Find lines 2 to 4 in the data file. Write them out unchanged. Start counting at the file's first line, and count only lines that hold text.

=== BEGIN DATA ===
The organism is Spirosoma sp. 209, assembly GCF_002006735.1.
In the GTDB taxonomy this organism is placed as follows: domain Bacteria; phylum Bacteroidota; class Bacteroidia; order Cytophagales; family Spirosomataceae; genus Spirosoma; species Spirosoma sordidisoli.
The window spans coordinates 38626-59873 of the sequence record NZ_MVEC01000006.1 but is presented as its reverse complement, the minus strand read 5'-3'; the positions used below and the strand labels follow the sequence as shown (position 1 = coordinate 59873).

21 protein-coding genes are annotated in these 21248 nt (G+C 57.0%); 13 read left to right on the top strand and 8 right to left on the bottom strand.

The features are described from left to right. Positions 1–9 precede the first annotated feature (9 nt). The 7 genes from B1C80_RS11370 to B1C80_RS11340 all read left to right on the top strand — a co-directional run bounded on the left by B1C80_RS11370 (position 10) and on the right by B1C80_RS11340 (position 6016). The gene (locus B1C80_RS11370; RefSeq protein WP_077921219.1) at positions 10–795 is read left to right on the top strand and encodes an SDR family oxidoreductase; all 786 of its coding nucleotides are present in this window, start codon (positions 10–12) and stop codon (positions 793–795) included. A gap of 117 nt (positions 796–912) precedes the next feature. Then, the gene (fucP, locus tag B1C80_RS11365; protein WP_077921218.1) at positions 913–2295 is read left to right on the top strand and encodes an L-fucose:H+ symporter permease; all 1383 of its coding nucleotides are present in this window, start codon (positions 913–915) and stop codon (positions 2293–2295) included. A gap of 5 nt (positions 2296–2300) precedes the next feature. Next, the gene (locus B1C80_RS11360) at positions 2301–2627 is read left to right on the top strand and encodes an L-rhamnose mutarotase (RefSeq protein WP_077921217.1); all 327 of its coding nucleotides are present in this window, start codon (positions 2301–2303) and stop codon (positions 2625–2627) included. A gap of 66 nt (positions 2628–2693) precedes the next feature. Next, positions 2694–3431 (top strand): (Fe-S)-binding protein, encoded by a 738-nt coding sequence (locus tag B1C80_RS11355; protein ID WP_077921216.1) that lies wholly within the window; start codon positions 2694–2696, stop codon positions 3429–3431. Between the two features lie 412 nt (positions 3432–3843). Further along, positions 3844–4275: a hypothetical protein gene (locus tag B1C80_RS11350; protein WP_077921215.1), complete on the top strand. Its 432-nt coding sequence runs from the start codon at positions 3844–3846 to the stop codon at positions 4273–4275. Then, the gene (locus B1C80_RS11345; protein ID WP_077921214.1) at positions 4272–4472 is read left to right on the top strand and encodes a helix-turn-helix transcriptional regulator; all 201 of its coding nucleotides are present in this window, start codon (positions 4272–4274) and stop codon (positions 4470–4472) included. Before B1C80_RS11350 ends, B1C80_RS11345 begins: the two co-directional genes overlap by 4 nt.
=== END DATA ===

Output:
In the GTDB taxonomy this organism is placed as follows: domain Bacteria; phylum Bacteroidota; class Bacteroidia; order Cytophagales; family Spirosomataceae; genus Spirosoma; species Spirosoma sordidisoli.
The window spans coordinates 38626-59873 of the sequence record NZ_MVEC01000006.1 but is presented as its reverse complement, the minus strand read 5'-3'; the positions used below and the strand labels follow the sequence as shown (position 1 = coordinate 59873).

21 protein-coding genes are annotated in these 21248 nt (G+C 57.0%); 13 read left to right on the top strand and 8 right to left on the bottom strand.